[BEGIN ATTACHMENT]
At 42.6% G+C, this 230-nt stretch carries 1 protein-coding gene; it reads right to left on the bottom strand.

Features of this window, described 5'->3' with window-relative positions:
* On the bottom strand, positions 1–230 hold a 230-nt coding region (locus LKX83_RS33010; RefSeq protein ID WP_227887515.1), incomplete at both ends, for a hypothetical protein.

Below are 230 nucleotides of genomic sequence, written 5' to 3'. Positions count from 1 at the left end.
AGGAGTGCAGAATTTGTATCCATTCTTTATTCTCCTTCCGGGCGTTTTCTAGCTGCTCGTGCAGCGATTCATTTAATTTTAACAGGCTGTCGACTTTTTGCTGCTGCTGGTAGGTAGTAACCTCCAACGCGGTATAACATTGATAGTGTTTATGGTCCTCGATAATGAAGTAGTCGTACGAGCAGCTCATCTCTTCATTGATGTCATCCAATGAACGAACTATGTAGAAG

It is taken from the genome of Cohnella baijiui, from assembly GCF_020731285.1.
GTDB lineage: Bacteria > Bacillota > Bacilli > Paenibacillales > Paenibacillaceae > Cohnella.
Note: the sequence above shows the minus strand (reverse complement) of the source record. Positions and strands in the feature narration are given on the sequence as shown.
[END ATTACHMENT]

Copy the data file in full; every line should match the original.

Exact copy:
At 42.6% G+C, this 230-nt stretch carries 1 protein-coding gene; it reads right to left on the bottom strand.

Features of this window, described 5'->3' with window-relative positions:
* On the bottom strand, positions 1–230 hold a 230-nt coding region (locus LKX83_RS33010; RefSeq protein ID WP_227887515.1), incomplete at both ends, for a hypothetical protein.

Below are 230 nucleotides of genomic sequence, written 5' to 3'. Positions count from 1 at the left end.
AGGAGTGCAGAATTTGTATCCATTCTTTATTCTCCTTCCGGGCGTTTTCTAGCTGCTCGTGCAGCGATTCATTTAATTTTAACAGGCTGTCGACTTTTTGCTGCTGCTGGTAGGTAGTAACCTCCAACGCGGTATAACATTGATAGTGTTTATGGTCCTCGATAATGAAGTAGTCGTACGAGCAGCTCATCTCTTCATTGATGTCATCCAATGAACGAACTATGTAGAAG

It is taken from the genome of Cohnella baijiui, from assembly GCF_020731285.1.
GTDB lineage: Bacteria > Bacillota > Bacilli > Paenibacillales > Paenibacillaceae > Cohnella.
Note: the sequence above shows the minus strand (reverse complement) of the source record. Positions and strands in the feature narration are given on the sequence as shown.